Virtual School Meanderings

March 22, 2022

GAO Report – Department of Education Should Help States Address Student Testing Issues and Financial Risks Associated with Virtual Schools , Particularly Virtual Charter Schools

I’ll be honest and say that this report flew under the radar for me until I say it referenced in a news article.  A day later, or maybe later that same day, a colleague of mine forwarded it around and we got on a bit of a discussion about the report – and specifically why it had gone under the radar for the most part.  That framing got me thinking and I wanted to take a closer look at the report and suggest why it hasn’t been a big deal.

The report is titled Department of Education Should Help States Address Student Testing Issues and Financial Risks Associated with Virtual Schools , Particularly Virtual Charter Schools, and is summarized as:

Why GAO Did This Study

Enrollment in virtual schools has increased faster than enrollment in other types of public schools in recent years. This trend was accelerated by COVID-19, which prompted an increase in distance learning. Virtual charter schools account for about 70 percent of students enrolled in virtual schools.

GAO was asked to review virtual charter school operations and oversight. This report examines (1) how virtual charter schools provide student instruction, (2) how virtual schools’ academic proficiency and participation rates on state tests compare to other school types, and (3) the extent to which virtual charter schools’ operations present challenges for state and federal oversight.

GAO interviewed state and charter authorizer officials from four states collectively serving over 50 percent of all virtual charter school students in 2019-2020. GAO analyzed federal data on virtual charter school enrollment and academic outcomes; reviewed a nationally representative sample of virtual charter school websites; reviewed school financial information; and interviewed federal and school officials.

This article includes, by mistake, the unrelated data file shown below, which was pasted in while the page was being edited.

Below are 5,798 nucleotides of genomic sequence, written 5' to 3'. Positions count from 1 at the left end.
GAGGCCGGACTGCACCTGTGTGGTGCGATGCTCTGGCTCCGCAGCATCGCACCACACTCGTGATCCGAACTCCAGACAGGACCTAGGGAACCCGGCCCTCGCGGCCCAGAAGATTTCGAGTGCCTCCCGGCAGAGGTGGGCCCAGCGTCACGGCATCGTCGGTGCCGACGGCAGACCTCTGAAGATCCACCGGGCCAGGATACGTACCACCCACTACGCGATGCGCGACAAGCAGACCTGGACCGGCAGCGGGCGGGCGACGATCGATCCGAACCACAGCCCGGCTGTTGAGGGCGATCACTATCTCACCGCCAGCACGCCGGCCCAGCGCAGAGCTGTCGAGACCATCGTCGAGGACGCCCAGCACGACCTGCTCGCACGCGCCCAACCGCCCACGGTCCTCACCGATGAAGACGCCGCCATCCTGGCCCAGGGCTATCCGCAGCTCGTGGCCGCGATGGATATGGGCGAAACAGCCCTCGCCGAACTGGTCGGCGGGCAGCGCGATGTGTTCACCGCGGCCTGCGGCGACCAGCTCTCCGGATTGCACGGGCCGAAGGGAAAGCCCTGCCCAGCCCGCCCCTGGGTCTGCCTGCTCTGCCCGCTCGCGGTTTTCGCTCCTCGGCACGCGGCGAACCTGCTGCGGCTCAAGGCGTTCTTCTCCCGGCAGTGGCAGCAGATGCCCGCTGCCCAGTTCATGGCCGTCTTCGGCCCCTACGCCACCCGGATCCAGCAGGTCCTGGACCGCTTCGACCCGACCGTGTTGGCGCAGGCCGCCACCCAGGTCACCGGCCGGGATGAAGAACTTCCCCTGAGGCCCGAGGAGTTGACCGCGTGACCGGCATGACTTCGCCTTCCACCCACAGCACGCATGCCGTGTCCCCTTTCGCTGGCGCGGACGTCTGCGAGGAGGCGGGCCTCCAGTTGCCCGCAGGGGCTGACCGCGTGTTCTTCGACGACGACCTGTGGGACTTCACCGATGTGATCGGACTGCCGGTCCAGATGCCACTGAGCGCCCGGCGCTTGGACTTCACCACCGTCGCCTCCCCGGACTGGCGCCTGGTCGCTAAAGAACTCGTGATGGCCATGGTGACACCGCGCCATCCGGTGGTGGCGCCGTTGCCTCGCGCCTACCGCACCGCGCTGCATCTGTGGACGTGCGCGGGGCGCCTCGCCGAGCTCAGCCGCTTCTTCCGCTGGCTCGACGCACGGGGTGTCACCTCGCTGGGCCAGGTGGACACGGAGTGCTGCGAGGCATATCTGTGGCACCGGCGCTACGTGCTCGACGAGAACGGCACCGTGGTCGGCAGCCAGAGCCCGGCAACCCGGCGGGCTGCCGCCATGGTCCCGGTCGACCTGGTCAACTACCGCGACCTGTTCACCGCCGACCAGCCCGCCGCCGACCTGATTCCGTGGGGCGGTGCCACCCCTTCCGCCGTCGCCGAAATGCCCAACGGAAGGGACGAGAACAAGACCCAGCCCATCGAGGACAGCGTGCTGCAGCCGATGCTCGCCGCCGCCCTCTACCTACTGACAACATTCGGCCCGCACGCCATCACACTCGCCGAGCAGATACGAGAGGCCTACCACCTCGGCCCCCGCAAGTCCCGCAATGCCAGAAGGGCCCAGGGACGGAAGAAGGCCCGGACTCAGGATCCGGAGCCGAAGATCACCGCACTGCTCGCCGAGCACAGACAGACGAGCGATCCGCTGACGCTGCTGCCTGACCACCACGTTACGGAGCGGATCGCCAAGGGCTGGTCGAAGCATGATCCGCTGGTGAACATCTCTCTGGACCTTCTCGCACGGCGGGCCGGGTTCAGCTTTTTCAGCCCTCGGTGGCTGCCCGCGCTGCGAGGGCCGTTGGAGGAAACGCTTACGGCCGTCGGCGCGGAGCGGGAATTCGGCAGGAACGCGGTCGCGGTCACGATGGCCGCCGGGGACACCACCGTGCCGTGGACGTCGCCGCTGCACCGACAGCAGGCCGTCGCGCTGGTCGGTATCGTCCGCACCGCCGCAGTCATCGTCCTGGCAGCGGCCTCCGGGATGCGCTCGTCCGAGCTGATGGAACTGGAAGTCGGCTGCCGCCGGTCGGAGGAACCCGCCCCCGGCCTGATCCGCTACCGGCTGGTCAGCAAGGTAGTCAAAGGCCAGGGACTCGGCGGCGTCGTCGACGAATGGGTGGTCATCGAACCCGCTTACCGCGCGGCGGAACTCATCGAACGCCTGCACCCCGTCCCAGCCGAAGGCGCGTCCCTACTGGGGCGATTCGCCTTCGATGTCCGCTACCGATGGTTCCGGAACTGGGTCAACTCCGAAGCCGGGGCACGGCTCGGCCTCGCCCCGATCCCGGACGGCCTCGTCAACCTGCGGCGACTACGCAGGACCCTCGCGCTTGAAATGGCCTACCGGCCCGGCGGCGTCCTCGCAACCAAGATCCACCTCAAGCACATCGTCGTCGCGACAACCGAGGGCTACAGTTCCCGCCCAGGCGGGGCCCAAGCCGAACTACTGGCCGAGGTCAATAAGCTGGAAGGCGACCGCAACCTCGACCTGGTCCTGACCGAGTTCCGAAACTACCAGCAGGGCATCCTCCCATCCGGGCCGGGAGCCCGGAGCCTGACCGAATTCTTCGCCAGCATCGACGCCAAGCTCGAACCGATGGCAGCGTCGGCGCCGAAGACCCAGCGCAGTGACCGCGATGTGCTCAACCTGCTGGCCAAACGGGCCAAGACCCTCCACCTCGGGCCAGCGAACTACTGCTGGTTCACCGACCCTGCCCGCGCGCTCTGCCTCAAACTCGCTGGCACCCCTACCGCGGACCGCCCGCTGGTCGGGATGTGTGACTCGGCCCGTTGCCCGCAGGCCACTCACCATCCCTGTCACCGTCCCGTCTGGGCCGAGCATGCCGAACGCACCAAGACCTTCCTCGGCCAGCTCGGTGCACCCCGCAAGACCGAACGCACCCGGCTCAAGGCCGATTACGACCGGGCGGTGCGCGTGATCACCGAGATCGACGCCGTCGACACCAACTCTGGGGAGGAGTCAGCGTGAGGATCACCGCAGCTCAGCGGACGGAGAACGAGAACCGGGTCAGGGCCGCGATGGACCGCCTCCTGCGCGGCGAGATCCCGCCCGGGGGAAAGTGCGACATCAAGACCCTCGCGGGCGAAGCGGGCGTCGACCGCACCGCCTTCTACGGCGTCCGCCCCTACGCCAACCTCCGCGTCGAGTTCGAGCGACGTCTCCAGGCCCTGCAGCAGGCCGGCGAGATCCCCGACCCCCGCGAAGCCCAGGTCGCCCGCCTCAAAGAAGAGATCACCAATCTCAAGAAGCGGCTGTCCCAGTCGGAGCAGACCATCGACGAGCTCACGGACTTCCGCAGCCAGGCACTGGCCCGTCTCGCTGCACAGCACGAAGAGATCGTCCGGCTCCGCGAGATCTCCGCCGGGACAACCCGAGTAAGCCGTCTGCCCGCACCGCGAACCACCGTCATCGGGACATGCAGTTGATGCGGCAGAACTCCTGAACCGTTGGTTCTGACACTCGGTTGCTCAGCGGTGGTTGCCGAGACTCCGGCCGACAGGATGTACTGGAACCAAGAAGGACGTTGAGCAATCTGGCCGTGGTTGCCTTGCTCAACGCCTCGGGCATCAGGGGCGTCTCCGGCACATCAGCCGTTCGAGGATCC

What GAO Recommends

GAO is recommending that Education examine lower testing participation rates in virtual public schools, and ensure states report comparable attendance information for public schools in a state as well as accurate information on charter schools’ contracts with management organizations. Education agreed with these recommendations.

What GAO Found

Virtual charter schools—public charter schools that operate entirely or mostly online—largely depend on self-paced, asynchronous (accessed at any time) instruction and often rely on parents to act as instructors, according to GAO’s review of a nationally representative sample of virtual charter school websites and interviews with school officials. Officials told GAO that families may choose these schools partly for these reasons, but students can struggle with the level of independence and parents can find the time commitment overwhelming.

Virtual charter schools had significantly lower proficiency rates on states tests compared to other school types. For example, the average math proficiency rate for virtual charter schools was 25 percentage points lower than the rate for brick and mortar traditional schools (see figure). In addition, a smaller proportion of virtual school students participated in state tests. However, there is a lack of systematic information about why virtual schools have lower participation rates and what common challenges across states may be contributing to low rates.

Virtual schools may pose increased financial risks due to challenges measuring attendance and—for charter schools, specifically—contracts with management organizations. State officials in the four states GAO reviewed reported different ways of measuring attendance for virtual compared to brick-and-mortar schools. Attendance calculations can affect the amount of certain state and federal funds a school receives. In addition, an estimated 42 percent of virtual charter schools had contracts with for-profit management organizations based on GAO’s review. These contracts can pose heightened financial and programmatic risks to federal funds, according to Department of Education officials. To better understand the scope of the issue, Education officials told us they required states to report information about their contracts with charter school management organizations, including their for-profit status. However, GAO found inaccuracies and undercounting of management organizations in these data. Education’s 2020 Data Strategy calls for using appropriate, accurate data. Unless Education takes steps to improve data quality, and to examine and address barriers to measuring and reporting student attendance consistently, inappropriate allocation of federal funds will remain a risk.